Sunday, April 29, 2012

PoliticsMali: Transitional govt: Kidnapped Swiss Christian woman released in Timbuktu

Kidnapped Swiss Christian Freed Amid 

Mali’s Unrest

Kidnapped Swiss Christian Freed Amid Mali’s Unrest
Rebels release Beatrice Stockly as country forms transitional government.

04/27/2012 Mali (CDN)-Separatist Islamist rebels released a Swiss Christian woman 
kidnapped by a private militia on April 15 amid political turmoil in Timbuktu, Mali, 
according to a Swiss foreign ministry statement.

Armed members of the militant Islamic group Ansar Dine handed Beatrice Stockly to 
Swiss diplomats on Tuesday (April 24), Reuters reported.

Before rebels captured Timbuktu on April 1, most Westerners had reportedly left due to 
fears of being kidnapped and passed on to Al-Qaeda cells. The terrorist group’s North 
African branch, Al-Qaeda in the Islamic Maghreb (AQIM), has been holding Westerners 
for millions of dollars in ransom payments from previous kidnappings in recent years.

Stockly, a Christian social worker in her 40s, had refused to leave Timbuktu, 705 kilometers 
(439 miles) northeast of the capital, when it fell to Tuareg rebels and Islamist extremists. She 
was in good health “considering the circumstances,” according to the Swiss foreign ministry 

The Tuareg are a nomadic Berber people and are the main indigenous inhabitants of 
interior Sahara in northern Africa.

Ansar Dine militants took custody of Stockly after a shootout with an unidentified 
private militia that had seized her and wanted to sell her to AQIM. Ansar Dine, 
which has imposed sharia (Islamic law) in areas under its control in the north, then
 handed Stockly to the Swiss government without demanding a ransom, according to 
Agence France-Presse. Stockly is reportedly safe in Burkina Faso.

Following an army coup on March 22 and political chaos that ensued, Tuareg separatists 
and Islamist rebels captured the country’s vast desert north, calling it the Republic of 
Azawad. The devastation amid the conflict has driven nearly 260,000 Malians living in 
the northern regions of Kidal, Gao and Timbuktu to seek safety in the south and 
surrounding countries, according to sources.
The International Criminal Court in the Hague, Netherlands in an online statement on 
Tuesday (April 24), said it may launch investigations into crimes against humanity and 
war crimes committed in Mali, including killings, abductions, rapes and conscription of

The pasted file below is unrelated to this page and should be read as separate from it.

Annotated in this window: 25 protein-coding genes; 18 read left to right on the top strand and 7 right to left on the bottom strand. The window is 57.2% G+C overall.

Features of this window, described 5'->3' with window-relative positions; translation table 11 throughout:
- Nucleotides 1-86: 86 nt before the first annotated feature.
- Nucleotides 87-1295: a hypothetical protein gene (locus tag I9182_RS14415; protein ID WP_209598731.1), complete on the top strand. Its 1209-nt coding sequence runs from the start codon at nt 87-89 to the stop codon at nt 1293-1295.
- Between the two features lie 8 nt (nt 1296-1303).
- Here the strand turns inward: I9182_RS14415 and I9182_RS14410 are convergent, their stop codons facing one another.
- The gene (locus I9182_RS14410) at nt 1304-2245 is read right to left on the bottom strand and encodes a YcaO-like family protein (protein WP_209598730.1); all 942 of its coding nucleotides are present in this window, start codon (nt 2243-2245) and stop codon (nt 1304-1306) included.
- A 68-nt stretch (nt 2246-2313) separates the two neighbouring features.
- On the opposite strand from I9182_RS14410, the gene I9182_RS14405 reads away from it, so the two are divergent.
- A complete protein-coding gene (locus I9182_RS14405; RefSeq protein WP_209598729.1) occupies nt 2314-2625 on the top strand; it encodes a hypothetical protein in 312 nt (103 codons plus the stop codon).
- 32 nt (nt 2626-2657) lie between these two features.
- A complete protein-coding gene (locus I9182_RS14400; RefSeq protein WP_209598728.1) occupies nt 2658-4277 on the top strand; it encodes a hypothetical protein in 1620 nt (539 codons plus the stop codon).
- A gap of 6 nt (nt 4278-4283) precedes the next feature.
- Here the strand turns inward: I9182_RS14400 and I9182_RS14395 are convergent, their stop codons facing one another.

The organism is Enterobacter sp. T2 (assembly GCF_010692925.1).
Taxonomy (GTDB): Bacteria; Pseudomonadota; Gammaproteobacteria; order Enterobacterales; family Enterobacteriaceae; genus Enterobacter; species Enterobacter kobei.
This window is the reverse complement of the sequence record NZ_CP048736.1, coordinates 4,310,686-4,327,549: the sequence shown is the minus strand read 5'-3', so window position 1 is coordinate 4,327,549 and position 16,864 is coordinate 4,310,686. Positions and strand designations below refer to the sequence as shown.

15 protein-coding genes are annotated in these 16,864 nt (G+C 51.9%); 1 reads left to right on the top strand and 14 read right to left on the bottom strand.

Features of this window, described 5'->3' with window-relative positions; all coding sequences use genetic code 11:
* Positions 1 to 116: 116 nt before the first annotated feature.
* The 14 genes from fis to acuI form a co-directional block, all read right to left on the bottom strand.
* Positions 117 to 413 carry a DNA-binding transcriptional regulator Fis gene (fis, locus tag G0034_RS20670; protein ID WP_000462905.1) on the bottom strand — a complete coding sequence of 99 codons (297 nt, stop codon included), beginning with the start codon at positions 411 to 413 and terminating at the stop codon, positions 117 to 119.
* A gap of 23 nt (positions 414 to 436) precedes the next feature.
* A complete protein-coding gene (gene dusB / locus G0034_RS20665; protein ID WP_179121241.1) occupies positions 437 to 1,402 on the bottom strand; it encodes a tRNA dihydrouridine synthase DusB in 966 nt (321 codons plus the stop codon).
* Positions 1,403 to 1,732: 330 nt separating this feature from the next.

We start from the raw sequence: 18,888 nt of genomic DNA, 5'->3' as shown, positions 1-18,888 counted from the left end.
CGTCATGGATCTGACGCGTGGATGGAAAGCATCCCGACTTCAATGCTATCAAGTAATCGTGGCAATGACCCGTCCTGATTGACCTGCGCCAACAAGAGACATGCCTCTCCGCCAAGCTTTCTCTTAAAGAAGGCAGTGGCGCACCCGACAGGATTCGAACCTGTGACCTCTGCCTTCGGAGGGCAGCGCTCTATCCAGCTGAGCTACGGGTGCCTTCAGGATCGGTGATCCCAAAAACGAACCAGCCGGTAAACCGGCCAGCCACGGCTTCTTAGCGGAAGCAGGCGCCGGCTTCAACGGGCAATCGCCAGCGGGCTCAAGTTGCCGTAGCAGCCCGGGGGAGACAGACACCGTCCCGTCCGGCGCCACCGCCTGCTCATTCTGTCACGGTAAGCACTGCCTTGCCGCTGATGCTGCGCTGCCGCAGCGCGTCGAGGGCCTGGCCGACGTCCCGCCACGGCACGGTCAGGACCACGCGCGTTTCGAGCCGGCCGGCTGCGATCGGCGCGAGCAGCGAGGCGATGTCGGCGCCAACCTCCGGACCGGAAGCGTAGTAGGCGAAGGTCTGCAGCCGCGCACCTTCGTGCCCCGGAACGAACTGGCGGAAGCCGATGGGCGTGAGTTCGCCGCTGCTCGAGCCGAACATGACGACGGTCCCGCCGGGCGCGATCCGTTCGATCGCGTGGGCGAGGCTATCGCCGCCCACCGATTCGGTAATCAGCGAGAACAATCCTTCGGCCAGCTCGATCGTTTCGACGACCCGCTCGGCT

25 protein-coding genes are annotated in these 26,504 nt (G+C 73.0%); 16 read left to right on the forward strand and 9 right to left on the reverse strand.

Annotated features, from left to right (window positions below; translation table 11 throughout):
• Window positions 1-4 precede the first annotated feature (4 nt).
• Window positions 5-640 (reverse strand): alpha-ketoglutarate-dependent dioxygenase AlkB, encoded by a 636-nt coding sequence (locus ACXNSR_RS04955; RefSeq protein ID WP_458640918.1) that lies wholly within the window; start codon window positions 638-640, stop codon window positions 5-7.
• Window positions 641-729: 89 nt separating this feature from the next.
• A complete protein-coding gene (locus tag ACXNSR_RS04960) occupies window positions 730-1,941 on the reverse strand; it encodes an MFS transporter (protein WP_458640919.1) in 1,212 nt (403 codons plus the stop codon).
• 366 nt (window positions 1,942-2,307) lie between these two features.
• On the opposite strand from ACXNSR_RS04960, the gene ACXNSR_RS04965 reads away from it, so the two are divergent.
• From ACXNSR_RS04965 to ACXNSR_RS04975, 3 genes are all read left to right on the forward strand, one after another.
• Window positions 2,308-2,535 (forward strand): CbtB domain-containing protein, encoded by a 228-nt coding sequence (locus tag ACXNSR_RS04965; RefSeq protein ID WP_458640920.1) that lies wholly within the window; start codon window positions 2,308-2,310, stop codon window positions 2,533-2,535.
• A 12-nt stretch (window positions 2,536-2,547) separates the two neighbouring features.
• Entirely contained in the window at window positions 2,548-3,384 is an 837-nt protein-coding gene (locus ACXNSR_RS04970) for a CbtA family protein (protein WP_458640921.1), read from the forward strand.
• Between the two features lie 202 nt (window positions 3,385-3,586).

Among those who fled the north are hundreds of Christians, most of whom have found 
shelter in the capital, Bamako, in southern Mali. Local sources estimate about 300 Christians 
have fled to Bamako. Local churches are working together to care for them, but an area 
Christian told Compass by phone that the Christians had to leave their homes and properties 
and are “empty-handed.”

“There have been difficulties for Christians in the north,” said the source, a Malian. “All of 
them have left that region for the south. By the grace of God, there were no deaths. Everyone 
is safe. But it is difficult for those who left their homes. They have many needs. We don’t 
know if the situation will continue, but we are hoping for the re-establishment of peace.”
The Christian said he had not heard of any Christian being beheaded.

The source requested anonymity, pointing out that various extremist Islamic groups are 
active in the area and surrounding countries. He said that revealing his name would lead 
to harassment of churches with which he is affiliated, especially at a time when the 
government’s power is substantially weakened.

He asked for prayer for all displaced Malians and for peace in the north.
“We don’t want violence,” he said. “We want a spirit of well-being between all the people 
groups of Mali… [pray] that a government will be put in place and take things in their 
hands in good governance.”

On Wednesday (April 25), leaders appointed after the military junta agreed to stand down 
finally formed a transitional government that includes three army representatives, according 
to Al Jazeera. One of the new government’s greatest challenges will be to resolve the crisis 
in the north.

No comments: